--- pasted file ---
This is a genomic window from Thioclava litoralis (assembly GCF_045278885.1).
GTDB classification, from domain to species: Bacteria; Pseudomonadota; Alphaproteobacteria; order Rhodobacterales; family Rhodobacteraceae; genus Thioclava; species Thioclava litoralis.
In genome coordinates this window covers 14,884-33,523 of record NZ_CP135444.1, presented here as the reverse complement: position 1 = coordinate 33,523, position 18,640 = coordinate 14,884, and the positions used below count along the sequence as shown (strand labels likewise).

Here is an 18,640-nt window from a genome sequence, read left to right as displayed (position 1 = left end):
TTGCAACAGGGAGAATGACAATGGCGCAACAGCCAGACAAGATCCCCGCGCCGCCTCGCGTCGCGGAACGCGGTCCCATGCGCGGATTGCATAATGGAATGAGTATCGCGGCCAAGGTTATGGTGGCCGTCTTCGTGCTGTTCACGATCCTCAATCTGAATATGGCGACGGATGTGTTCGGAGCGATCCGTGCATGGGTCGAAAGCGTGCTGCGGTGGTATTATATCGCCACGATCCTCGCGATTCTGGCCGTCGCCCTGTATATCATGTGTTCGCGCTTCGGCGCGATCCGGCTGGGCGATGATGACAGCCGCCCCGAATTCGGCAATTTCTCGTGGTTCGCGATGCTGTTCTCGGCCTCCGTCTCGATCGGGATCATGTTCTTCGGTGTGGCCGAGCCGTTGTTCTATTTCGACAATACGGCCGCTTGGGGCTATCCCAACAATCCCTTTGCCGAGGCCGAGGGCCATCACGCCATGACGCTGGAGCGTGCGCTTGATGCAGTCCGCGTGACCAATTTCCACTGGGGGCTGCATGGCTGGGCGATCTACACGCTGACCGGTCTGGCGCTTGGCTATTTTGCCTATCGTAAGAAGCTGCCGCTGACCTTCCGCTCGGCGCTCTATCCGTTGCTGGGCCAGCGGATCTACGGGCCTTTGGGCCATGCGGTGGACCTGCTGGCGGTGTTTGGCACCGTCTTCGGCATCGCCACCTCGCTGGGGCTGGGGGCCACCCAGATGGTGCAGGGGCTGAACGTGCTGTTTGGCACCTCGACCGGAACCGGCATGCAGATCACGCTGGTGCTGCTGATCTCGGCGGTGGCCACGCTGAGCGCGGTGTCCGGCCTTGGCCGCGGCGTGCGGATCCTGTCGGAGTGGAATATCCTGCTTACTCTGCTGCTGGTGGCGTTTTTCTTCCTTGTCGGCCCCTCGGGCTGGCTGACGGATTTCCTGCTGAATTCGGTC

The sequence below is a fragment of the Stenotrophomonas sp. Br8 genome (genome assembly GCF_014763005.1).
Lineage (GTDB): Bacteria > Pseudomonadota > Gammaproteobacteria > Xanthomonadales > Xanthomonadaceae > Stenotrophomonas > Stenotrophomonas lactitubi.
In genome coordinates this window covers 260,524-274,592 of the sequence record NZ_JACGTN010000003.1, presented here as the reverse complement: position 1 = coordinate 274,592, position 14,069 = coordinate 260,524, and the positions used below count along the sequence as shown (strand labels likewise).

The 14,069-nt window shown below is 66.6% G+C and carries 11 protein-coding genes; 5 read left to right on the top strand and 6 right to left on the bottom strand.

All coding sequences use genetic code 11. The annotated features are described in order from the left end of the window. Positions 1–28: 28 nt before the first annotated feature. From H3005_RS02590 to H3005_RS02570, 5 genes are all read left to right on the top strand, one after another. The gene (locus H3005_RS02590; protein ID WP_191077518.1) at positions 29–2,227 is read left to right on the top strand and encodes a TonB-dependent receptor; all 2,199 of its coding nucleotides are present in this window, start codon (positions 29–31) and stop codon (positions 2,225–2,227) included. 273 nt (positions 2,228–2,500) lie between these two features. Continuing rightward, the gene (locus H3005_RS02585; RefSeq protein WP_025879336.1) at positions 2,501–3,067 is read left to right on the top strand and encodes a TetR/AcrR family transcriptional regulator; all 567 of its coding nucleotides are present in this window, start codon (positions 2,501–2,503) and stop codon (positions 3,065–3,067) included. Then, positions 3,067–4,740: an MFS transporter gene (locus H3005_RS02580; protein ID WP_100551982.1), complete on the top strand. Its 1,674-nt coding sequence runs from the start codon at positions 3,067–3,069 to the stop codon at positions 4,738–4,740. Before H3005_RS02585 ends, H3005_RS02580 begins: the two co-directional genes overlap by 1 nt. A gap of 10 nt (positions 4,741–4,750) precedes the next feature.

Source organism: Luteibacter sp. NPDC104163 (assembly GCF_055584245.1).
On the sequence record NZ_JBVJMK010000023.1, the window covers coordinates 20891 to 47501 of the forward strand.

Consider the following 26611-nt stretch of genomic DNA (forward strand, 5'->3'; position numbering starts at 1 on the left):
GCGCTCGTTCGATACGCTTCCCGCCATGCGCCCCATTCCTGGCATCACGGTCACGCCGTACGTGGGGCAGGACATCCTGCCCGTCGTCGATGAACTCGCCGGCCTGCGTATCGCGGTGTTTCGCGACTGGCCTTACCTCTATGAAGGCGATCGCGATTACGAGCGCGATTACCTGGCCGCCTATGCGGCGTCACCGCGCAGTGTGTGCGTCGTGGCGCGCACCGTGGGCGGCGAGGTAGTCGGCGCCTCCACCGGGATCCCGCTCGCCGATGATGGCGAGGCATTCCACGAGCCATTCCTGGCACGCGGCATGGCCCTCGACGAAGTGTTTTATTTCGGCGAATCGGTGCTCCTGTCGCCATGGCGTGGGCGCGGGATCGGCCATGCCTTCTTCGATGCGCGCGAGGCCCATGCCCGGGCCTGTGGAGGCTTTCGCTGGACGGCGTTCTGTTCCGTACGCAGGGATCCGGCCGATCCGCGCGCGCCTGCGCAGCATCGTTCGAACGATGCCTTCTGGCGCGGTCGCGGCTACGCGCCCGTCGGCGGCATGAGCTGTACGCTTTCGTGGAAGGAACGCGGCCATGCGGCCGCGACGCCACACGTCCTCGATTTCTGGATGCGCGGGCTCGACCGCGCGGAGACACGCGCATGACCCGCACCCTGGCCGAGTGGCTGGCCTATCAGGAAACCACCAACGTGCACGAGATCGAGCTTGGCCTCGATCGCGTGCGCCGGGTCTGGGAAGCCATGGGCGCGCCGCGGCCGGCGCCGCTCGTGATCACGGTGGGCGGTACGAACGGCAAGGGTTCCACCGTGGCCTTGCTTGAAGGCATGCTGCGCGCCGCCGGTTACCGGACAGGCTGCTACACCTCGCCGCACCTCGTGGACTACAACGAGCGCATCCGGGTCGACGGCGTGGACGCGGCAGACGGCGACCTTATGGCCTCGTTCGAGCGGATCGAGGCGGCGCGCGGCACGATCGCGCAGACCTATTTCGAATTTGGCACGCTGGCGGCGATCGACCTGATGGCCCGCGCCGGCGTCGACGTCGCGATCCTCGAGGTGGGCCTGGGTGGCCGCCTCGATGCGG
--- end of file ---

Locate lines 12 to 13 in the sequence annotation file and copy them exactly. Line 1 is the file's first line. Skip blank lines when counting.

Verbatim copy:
On the sequence record NZ_JBVJMK010000023.1, the window covers coordinates 20891 to 47501 of the forward strand.

Consider the following 26611-nt stretch of genomic DNA (forward strand, 5'->3'; position numbering starts at 1 on the left):